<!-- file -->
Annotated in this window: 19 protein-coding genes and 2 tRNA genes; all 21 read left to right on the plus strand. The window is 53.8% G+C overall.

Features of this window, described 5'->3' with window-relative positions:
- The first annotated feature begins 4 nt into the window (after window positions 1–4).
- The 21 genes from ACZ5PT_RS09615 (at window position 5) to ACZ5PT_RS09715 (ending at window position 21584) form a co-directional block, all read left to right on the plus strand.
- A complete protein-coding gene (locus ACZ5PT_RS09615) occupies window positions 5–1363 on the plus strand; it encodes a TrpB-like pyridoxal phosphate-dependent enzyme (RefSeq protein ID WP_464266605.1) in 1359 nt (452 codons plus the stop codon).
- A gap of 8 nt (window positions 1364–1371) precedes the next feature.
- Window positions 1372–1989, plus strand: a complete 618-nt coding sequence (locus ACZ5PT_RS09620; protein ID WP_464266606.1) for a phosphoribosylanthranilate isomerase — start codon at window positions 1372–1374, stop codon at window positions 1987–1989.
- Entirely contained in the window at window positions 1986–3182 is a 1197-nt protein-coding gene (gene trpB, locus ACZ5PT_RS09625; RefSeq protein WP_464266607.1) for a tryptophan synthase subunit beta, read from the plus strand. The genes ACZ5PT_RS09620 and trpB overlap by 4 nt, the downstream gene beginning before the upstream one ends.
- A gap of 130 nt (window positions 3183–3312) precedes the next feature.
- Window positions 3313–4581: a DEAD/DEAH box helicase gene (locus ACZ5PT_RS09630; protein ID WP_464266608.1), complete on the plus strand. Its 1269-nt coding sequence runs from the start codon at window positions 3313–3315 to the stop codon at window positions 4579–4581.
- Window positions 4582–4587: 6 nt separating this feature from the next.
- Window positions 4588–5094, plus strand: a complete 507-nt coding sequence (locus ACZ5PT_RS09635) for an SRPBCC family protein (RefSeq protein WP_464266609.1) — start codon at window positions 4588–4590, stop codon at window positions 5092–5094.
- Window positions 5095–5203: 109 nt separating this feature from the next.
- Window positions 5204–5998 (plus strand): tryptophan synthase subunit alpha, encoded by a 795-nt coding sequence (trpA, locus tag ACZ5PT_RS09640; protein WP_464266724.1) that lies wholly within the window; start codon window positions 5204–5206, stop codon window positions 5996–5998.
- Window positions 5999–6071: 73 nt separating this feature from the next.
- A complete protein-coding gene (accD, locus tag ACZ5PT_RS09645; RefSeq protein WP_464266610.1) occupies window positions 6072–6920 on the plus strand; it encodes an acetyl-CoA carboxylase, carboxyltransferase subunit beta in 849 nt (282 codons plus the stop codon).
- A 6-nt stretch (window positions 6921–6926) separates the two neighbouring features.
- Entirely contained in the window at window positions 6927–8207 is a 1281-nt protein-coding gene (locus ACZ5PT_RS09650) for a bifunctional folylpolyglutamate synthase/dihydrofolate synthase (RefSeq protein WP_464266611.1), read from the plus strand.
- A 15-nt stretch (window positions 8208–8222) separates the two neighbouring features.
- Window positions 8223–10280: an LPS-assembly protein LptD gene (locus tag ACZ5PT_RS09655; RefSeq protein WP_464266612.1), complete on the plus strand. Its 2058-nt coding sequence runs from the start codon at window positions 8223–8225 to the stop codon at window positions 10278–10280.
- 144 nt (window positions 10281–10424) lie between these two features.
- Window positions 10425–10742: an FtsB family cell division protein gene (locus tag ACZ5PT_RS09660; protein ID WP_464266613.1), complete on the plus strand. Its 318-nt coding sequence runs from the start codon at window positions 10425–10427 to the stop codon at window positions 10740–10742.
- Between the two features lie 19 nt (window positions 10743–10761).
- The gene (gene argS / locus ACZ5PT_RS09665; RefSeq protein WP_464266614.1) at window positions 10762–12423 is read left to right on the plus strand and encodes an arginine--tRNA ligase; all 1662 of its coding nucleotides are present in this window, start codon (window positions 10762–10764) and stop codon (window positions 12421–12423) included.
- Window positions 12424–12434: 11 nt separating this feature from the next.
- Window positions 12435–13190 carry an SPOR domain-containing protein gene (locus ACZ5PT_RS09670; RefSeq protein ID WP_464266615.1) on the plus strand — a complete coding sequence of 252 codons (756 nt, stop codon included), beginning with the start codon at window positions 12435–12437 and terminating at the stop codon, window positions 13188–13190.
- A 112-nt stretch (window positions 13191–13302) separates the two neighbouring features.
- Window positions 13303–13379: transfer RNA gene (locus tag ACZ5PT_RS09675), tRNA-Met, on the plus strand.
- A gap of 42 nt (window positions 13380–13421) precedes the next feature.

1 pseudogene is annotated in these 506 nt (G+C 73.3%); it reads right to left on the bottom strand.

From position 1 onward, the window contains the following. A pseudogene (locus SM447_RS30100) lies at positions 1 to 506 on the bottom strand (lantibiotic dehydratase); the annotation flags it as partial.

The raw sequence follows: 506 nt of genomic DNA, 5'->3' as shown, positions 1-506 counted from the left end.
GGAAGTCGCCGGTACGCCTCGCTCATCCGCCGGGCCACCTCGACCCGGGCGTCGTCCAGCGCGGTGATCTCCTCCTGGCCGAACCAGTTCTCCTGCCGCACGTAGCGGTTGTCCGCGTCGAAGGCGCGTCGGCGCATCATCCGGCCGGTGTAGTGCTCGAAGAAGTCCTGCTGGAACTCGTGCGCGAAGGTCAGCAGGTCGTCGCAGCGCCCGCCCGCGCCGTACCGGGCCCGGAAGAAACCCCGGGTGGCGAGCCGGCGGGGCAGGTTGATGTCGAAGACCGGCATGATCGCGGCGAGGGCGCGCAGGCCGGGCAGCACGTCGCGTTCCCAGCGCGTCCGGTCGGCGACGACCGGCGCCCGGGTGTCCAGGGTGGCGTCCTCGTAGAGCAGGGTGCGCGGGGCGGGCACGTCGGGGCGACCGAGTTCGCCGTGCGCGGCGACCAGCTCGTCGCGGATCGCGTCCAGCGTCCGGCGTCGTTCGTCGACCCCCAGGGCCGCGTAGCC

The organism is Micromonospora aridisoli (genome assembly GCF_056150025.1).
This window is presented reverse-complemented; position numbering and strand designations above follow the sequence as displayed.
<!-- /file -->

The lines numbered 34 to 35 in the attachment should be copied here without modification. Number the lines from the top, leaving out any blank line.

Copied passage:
The organism is Micromonospora aridisoli (genome assembly GCF_056150025.1).
This window is presented reverse-complemented; position numbering and strand designations above follow the sequence as displayed.